To the Mountains & Back Again

Weekly Training Totals:

Swim: 2 hr 21 min (6,950 yds)
Bike: 9 hrs 22 min
Run: 3 hrs 45 min
Strength: 1 hr 46 min

Total: 17 hrs 14 min

This was a pretty hefty week of training with 13 distinct workouts, but I was surprised by how the rise in volume and intensity wasn’t at all unnatural.  The Huddle & Frey plan has been amazing so far – before I began training, week 11 looked impossible, and now after week 11, it just felt like a natural build.  The authors seem to know what they’re doing…who knew that a top-10 Kona finisher and a really well-known endurance sport coach could teach me a thing or two?!

Anyways, the week of training started out pretty normal – couple of swims where the shoulder pain was 100% gone (so nice), a few trainer rides on the bike (smooth sailing), a nice long Thursday run without lower leg pain (first time in a long time…thank you Brooks running shoes!), and a strength training week where I definitely felt like I had made some advances over the last few months – all smooth sailing.  And then came the weekend in the Catskill Mountains.  8 of us holed up in an off-season ski lodge rental, but before we could make it there, 2 of us got dropped off about 6 miles from the base of DEVIL’S KITCHEN.

Zack had filled me in on horror stories of this place – a place that forces PRO riders to plant their feet on the pavement and walk portions – and needless to say I was up late with night sweats the night before (type-A triathletes don’t like to walk their bikes…especially in front of other type-A triathletes).  So Zack and I went into attack mode, committed to making it up this beast at all cost.  Here’s what one blogger says about it:

Platte Clove Road, aka Devil’s Kitchen, is quite possibly the most hellacious climb in New York State, and one of the most difficult climbs in the Northeast, with over 1200 feet of climbing, most of it steeper than 12% grade. Several sections exceed 22% grade as the climb ascends the north side of Platte Clove. The climb was used in the 1990 Tour de Trump, where it gained notoriety when several pro riders, without the benefit of compact cranks, were forced to get off their bikes and walk. The climb was featured in Stage 2 of last year’s Tour of the Catskills.

Like I said, SCARY.  Oh, and here’s the elevation profile & map – note that the average grade is @ 12%, and it sits at about 16% FOR A WHILE and even hits 22% (not charted below).

This thing was long.  It just kept going.  I could swear we had gone 2 miles straight uphill, I could hardly breathe, my heart rate was at about 95% of max and climbing, and Zack gasps…”this is where it starts getting hard”.  Damn.

He had told me that the last time he climbed his foot went down on the 3rd part of the climb following the “eye” carved into the cliff, staring at you as you struggle to earn a sliver of this massive climb’s respect.  We hit part #2 after the eye, and I must’ve been low on electrolytes because I could swear it was #3, and as we crested it I was so thankful to have made it through that section, but lo and behold, we hadn’t even started post-eye section #3…and this one was longer and steeper.  We looked down at the pavement and saw a giant pitchfork scrawled in white paint, and we knew we were right in the belly of the beast.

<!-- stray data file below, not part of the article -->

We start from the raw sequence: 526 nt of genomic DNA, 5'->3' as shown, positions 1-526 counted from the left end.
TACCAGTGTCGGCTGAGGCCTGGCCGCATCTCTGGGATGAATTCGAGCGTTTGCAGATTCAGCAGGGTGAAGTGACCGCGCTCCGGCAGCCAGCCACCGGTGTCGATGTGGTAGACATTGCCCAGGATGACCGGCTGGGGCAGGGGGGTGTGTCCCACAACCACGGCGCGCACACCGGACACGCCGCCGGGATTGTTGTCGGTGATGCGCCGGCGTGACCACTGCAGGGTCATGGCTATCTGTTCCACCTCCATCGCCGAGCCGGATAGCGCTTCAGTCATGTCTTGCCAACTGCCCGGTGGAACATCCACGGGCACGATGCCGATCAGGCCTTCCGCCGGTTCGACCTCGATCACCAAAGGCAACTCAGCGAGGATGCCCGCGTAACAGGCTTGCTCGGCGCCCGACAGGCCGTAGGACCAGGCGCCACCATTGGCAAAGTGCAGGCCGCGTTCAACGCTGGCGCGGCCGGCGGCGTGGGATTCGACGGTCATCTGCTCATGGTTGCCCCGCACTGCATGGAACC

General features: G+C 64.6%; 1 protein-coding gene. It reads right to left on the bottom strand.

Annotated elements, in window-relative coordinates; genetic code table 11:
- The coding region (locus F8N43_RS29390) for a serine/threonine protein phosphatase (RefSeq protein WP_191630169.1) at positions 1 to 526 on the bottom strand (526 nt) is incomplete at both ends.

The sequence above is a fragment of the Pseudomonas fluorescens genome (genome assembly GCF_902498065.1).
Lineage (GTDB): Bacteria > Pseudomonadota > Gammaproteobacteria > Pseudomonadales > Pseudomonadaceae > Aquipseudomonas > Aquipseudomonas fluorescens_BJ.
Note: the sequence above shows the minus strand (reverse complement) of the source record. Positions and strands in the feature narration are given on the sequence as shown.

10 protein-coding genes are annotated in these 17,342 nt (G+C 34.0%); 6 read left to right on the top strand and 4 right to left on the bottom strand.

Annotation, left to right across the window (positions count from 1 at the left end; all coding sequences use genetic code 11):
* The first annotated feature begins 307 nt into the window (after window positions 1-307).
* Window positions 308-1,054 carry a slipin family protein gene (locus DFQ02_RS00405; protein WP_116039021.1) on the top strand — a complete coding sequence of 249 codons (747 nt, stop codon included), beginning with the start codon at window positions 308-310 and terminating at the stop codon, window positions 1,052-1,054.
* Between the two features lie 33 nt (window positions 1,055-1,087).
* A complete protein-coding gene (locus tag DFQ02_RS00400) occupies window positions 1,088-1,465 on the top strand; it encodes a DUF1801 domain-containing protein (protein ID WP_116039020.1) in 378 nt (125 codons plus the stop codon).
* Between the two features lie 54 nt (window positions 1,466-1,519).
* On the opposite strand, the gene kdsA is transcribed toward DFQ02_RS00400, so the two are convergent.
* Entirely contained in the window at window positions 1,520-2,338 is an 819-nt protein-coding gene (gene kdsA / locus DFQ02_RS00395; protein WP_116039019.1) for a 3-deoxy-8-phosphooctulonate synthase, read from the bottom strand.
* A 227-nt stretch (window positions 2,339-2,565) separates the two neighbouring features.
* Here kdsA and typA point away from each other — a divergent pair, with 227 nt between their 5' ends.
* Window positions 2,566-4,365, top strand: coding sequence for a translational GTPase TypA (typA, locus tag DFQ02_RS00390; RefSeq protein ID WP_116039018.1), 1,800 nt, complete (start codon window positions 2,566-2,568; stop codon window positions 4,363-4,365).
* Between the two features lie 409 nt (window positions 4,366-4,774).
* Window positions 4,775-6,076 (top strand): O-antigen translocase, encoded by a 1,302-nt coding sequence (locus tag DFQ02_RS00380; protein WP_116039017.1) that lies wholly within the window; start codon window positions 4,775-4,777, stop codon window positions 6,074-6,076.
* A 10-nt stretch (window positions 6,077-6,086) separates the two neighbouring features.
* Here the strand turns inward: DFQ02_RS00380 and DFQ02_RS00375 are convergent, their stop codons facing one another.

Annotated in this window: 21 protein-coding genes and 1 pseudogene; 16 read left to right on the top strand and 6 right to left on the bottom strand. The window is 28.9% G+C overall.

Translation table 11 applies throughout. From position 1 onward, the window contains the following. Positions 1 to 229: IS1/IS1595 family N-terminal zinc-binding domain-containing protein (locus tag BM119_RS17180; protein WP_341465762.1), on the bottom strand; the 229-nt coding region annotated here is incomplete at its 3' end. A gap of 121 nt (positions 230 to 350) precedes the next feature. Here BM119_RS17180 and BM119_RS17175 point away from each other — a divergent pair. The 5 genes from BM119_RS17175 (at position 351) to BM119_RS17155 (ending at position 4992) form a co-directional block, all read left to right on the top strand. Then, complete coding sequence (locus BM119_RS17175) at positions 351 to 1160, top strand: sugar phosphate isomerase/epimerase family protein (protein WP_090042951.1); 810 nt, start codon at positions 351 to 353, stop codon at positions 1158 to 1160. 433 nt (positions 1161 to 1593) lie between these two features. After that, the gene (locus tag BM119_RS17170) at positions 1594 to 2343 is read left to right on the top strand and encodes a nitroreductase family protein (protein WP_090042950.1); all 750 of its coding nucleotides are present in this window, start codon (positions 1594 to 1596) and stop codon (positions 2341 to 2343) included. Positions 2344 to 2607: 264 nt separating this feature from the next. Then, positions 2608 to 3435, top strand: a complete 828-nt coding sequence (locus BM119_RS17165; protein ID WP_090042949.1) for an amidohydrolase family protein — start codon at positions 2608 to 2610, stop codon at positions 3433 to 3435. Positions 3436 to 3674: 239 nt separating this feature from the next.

From the start we had been pedaling out of the saddle, standing straight up and crunching.  By now we were fighting for every turn of the pedal just to take us another foot up this monster, and I was sure this thing was gonna beat us both.  But then we found our stride, half blacking out and half blocking out the white noise, ignoring the heart rate monitors that had us well over threshold, and just went.  Somewhere in the haze we saw the top, put our heads down, and made the last push towards the bright light of the leveling horizon.  The next few miles are a blur of recovery as I tuned out the voice of my quads yelling awful things at me for what I did to them, but we had made it.  Originally this was just going to be a 20 mile ride, but with the rain coming we couldn’t mess around this weekend.  A few hours down the road at mile 72 of crazy mountainous concrete trail we called it a day, and our awesome support team came and brought us to the house for a well-deserved recovery meal.  Awesome.

We put in around 107 miles on the bike and 15 running throughout the weekend, and all on crazy hills, so we left pretty content and pretty darn tired.  Needless to say, though, a great weekend of training, eating and relaxing in between that we hope to repeat soon…but not this week, since today marks a 6-day mini-taper into Sunday’s Bassman Half Ironman – the first race of the season.  I can’t believe it’s already race season again!!

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One Response

  1. Here are the details from that ride. Notice the part where my heart exploded….

    http://tpks.ws/BuiH

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